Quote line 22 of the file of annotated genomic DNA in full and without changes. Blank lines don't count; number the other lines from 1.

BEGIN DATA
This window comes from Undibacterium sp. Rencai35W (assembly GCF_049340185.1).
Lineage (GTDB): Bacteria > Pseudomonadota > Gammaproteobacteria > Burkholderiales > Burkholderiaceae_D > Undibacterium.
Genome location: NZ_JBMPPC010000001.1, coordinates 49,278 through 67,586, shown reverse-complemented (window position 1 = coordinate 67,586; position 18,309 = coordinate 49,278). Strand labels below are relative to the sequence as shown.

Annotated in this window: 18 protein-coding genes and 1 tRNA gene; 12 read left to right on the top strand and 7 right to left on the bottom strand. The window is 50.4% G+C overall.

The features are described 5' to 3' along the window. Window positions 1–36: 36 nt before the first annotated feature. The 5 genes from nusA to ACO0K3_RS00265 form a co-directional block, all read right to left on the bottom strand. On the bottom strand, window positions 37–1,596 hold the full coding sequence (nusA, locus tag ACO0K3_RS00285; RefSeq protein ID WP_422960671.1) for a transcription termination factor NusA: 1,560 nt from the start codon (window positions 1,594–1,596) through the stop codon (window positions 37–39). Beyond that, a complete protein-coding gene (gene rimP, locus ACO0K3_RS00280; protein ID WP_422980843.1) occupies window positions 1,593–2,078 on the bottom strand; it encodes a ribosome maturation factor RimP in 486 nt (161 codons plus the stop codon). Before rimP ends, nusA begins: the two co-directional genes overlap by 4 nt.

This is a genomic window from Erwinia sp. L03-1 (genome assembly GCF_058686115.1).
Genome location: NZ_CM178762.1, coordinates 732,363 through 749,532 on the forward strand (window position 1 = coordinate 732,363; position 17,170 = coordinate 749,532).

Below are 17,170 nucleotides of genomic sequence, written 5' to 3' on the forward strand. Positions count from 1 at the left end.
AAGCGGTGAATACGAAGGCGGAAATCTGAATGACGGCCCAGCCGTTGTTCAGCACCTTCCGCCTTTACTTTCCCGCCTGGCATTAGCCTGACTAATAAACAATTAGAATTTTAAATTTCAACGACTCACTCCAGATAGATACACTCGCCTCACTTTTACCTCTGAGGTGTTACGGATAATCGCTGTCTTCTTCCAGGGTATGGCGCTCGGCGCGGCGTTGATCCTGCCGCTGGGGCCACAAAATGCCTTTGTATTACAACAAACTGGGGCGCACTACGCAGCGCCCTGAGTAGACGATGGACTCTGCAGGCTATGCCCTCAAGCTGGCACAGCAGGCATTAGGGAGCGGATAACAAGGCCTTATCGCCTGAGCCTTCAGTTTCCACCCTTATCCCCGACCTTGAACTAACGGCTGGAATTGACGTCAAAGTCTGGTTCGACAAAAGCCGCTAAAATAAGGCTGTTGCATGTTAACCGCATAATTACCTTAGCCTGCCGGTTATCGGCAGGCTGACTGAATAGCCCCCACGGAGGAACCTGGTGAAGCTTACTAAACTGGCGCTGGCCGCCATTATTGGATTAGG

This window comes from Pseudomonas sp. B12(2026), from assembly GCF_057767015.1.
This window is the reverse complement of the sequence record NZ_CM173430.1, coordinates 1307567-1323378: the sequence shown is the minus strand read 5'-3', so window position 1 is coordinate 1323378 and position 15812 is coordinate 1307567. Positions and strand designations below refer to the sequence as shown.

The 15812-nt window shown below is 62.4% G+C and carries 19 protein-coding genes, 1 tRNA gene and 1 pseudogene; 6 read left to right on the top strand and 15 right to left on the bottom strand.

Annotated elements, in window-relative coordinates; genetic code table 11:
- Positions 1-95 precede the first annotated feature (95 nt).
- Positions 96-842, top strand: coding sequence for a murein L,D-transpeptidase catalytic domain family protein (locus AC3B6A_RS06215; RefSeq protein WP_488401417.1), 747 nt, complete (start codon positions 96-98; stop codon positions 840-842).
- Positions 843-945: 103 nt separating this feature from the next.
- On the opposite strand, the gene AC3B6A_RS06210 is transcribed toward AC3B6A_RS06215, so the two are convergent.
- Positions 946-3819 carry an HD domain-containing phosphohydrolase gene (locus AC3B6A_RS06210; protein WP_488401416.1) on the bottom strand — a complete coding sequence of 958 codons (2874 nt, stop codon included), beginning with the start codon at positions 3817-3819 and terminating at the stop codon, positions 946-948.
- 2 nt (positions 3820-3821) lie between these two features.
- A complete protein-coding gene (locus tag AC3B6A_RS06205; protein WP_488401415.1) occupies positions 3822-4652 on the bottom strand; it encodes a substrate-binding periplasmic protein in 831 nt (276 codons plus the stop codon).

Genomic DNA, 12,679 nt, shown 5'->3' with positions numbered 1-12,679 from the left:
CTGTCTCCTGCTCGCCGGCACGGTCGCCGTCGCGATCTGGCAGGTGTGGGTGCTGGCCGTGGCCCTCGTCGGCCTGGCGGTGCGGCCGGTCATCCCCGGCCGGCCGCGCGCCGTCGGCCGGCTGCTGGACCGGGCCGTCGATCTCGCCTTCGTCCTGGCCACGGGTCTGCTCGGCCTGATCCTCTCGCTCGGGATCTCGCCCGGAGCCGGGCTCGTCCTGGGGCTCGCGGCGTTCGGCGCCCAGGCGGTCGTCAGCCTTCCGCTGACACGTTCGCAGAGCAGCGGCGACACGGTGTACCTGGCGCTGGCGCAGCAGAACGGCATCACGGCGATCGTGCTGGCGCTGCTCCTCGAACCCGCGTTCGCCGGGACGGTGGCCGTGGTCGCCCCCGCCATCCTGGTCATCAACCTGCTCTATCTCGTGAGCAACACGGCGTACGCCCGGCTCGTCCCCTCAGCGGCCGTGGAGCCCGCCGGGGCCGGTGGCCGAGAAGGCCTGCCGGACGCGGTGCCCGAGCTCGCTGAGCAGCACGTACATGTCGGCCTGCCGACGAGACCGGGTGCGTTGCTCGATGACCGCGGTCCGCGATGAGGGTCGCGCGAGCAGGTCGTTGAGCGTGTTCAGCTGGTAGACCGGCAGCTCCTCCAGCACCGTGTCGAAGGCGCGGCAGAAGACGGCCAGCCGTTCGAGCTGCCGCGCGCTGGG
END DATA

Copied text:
CTGTCTCCTGCTCGCCGGCACGGTCGCCGTCGCGATCTGGCAGGTGTGGGTGCTGGCCGTGGCCCTCGTCGGCCTGGCGGTGCGGCCGGTCATCCCCGGCCGGCCGCGCGCCGTCGGCCGGCTGCTGGACCGGGCCGTCGATCTCGCCTTCGTCCTGGCCACGGGTCTGCTCGGCCTGATCCTCTCGCTCGGGATCTCGCCCGGAGCCGGGCTCGTCCTGGGGCTCGCGGCGTTCGGCGCCCAGGCGGTCGTCAGCCTTCCGCTGACACGTTCGCAGAGCAGCGGCGACACGGTGTACCTGGCGCTGGCGCAGCAGAACGGCATCACGGCGATCGTGCTGGCGCTGCTCCTCGAACCCGCGTTCGCCGGGACGGTGGCCGTGGTCGCCCCCGCCATCCTGGTCATCAACCTGCTCTATCTCGTGAGCAACACGGCGTACGCCCGGCTCGTCCCCTCAGCGGCCGTGGAGCCCGCCGGGGCCGGTGGCCGAGAAGGCCTGCCGGACGCGGTGCCCGAGCTCGCTGAGCAGCACGTACATGTCGGCCTGCCGACGAGACCGGGTGCGTTGCTCGATGACCGCGGTCCGCGATGAGGGTCGCGCGAGCAGGTCGTTGAGCGTGTTCAGCTGGTAGACCGGCAGCTCCTCCAGCACCGTGTCGAAGGCGCGGCAGAAGACGGCCAGCCGTTCGAGCTGCCGCGCGCTGGG